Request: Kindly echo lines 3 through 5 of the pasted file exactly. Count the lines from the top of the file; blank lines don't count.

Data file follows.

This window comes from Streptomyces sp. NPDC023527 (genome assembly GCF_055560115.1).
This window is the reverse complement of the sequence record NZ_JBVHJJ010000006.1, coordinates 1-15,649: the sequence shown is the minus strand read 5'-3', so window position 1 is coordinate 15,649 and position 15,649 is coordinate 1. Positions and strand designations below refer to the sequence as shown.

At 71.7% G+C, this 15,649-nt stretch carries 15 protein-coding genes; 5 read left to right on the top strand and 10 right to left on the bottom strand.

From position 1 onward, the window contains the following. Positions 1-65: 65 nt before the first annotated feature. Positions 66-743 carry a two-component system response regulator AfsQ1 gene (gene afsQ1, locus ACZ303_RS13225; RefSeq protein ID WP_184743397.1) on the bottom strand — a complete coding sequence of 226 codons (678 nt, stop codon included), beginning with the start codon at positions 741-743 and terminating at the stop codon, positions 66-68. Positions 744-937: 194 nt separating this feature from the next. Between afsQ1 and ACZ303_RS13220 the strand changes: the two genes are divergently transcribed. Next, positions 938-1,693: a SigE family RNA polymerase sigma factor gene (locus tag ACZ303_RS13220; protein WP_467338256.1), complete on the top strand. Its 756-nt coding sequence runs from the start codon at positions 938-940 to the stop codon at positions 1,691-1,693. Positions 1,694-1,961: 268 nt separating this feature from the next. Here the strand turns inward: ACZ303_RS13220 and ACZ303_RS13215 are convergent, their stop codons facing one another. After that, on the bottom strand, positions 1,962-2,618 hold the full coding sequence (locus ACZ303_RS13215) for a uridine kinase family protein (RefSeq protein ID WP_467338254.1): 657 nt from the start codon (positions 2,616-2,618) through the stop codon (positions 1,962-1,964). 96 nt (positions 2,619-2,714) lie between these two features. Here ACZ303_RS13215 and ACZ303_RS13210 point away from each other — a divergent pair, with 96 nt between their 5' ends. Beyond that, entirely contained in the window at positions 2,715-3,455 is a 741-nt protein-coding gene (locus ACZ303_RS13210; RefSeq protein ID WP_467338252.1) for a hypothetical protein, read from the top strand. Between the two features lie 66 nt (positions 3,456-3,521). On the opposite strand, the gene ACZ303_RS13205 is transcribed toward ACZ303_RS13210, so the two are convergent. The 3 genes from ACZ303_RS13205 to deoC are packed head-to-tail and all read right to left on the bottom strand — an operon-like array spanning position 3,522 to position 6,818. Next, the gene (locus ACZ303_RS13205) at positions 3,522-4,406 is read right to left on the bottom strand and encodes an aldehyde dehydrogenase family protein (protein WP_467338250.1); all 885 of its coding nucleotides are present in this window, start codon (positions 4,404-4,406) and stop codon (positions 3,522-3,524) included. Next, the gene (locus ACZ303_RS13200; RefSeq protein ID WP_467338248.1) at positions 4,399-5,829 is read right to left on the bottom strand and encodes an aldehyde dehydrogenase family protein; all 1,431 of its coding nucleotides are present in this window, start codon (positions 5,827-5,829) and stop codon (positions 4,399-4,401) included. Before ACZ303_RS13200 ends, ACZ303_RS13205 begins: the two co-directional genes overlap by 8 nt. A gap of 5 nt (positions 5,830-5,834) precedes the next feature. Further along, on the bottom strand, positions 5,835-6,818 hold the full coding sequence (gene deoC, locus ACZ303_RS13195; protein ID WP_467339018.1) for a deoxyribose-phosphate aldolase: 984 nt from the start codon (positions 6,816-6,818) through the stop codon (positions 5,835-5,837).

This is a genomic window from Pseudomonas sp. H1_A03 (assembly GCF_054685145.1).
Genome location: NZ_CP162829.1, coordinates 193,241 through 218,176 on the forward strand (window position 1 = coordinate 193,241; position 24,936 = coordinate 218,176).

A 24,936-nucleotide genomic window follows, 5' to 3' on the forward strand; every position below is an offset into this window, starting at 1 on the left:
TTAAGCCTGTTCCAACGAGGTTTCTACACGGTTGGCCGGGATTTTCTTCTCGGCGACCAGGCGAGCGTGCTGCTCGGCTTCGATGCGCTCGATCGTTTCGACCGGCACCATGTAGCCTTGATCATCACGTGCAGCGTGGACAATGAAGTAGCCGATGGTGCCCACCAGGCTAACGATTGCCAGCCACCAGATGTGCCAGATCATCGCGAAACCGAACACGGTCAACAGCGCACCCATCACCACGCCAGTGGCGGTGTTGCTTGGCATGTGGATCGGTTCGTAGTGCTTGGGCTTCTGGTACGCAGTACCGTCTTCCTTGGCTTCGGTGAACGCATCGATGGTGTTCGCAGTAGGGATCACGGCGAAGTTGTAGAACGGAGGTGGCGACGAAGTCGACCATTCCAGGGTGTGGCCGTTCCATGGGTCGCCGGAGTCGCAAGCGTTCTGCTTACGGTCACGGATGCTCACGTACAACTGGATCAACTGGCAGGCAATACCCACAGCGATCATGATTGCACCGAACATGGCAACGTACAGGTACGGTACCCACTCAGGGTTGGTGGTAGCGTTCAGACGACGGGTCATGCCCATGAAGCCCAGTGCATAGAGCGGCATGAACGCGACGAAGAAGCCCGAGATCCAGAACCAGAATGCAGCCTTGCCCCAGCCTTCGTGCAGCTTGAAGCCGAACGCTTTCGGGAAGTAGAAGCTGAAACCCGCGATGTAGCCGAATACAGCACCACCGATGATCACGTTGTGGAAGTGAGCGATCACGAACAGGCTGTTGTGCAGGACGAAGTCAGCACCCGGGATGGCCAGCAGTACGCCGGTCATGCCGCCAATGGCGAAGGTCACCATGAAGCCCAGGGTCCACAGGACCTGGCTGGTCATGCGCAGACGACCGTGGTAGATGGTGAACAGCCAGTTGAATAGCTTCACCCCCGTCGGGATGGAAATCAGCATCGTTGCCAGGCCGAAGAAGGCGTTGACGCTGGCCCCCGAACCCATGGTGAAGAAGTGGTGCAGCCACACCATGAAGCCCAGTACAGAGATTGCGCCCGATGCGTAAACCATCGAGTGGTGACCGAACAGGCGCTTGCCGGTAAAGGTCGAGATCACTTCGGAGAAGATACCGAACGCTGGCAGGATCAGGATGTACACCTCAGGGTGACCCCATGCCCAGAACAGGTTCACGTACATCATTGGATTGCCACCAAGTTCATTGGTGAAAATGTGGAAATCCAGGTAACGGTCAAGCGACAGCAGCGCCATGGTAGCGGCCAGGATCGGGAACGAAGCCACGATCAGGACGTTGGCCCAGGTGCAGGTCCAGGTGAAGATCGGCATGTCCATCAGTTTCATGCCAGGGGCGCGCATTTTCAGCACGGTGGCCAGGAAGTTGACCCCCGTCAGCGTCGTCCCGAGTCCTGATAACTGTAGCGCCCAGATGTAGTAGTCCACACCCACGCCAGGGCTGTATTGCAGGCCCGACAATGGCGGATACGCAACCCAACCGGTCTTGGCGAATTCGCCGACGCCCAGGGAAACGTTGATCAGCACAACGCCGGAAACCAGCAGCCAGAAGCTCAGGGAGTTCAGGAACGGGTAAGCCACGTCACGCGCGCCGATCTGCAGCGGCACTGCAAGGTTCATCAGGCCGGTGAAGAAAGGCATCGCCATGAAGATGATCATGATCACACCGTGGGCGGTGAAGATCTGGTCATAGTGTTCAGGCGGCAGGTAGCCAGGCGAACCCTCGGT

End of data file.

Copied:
At 71.7% G+C, this 15,649-nt stretch carries 15 protein-coding genes; 5 read left to right on the top strand and 10 right to left on the bottom strand.

From position 1 onward, the window contains the following. Positions 1-65: 65 nt before the first annotated feature. Positions 66-743 carry a two-component system response regulator AfsQ1 gene (gene afsQ1, locus ACZ303_RS13225; RefSeq protein ID WP_184743397.1) on the bottom strand — a complete coding sequence of 226 codons (678 nt, stop codon included), beginning with the start codon at positions 741-743 and terminating at the stop codon, positions 66-68. Positions 744-937: 194 nt separating this feature from the next. Between afsQ1 and ACZ303_RS13220 the strand changes: the two genes are divergently transcribed. Next, positions 938-1,693: a SigE family RNA polymerase sigma factor gene (locus tag ACZ303_RS13220; protein WP_467338256.1), complete on the top strand. Its 756-nt coding sequence runs from the start codon at positions 938-940 to the stop codon at positions 1,691-1,693. Positions 1,694-1,961: 268 nt separating this feature from the next. Here the strand turns inward: ACZ303_RS13220 and ACZ303_RS13215 are convergent, their stop codons facing one another. After that, on the bottom strand, positions 1,962-2,618 hold the full coding sequence (locus ACZ303_RS13215) for a uridine kinase family protein (RefSeq protein ID WP_467338254.1): 657 nt from the start codon (positions 2,616-2,618) through the stop codon (positions 1,962-1,964). 96 nt (positions 2,619-2,714) lie between these two features. Here ACZ303_RS13215 and ACZ303_RS13210 point away from each other — a divergent pair, with 96 nt between their 5' ends. Beyond that, entirely contained in the window at positions 2,715-3,455 is a 741-nt protein-coding gene (locus ACZ303_RS13210; RefSeq protein ID WP_467338252.1) for a hypothetical protein, read from the top strand. Between the two features lie 66 nt (positions 3,456-3,521). On the opposite strand, the gene ACZ303_RS13205 is transcribed toward ACZ303_RS13210, so the two are convergent. The 3 genes from ACZ303_RS13205 to deoC are packed head-to-tail and all read right to left on the bottom strand — an operon-like array spanning position 3,522 to position 6,818. Next, the gene (locus ACZ303_RS13205) at positions 3,522-4,406 is read right to left on the bottom strand and encodes an aldehyde dehydrogenase family protein (protein WP_467338250.1); all 885 of its coding nucleotides are present in this window, start codon (positions 4,404-4,406) and stop codon (positions 3,522-3,524) included. Next, the gene (locus ACZ303_RS13200; RefSeq protein ID WP_467338248.1) at positions 4,399-5,829 is read right to left on the bottom strand and encodes an aldehyde dehydrogenase family protein; all 1,431 of its coding nucleotides are present in this window, start codon (positions 5,827-5,829) and stop codon (positions 4,399-4,401) included. Before ACZ303_RS13200 ends, ACZ303_RS13205 begins: the two co-directional genes overlap by 8 nt. A gap of 5 nt (positions 5,830-5,834) precedes the next feature. Further along, on the bottom strand, positions 5,835-6,818 hold the full coding sequence (gene deoC, locus ACZ303_RS13195; protein ID WP_467339018.1) for a deoxyribose-phosphate aldolase: 984 nt from the start codon (positions 6,816-6,818) through the stop codon (positions 5,835-5,837).

This is a genomic window from Pseudomonas sp. H1_A03 (assembly GCF_054685145.1).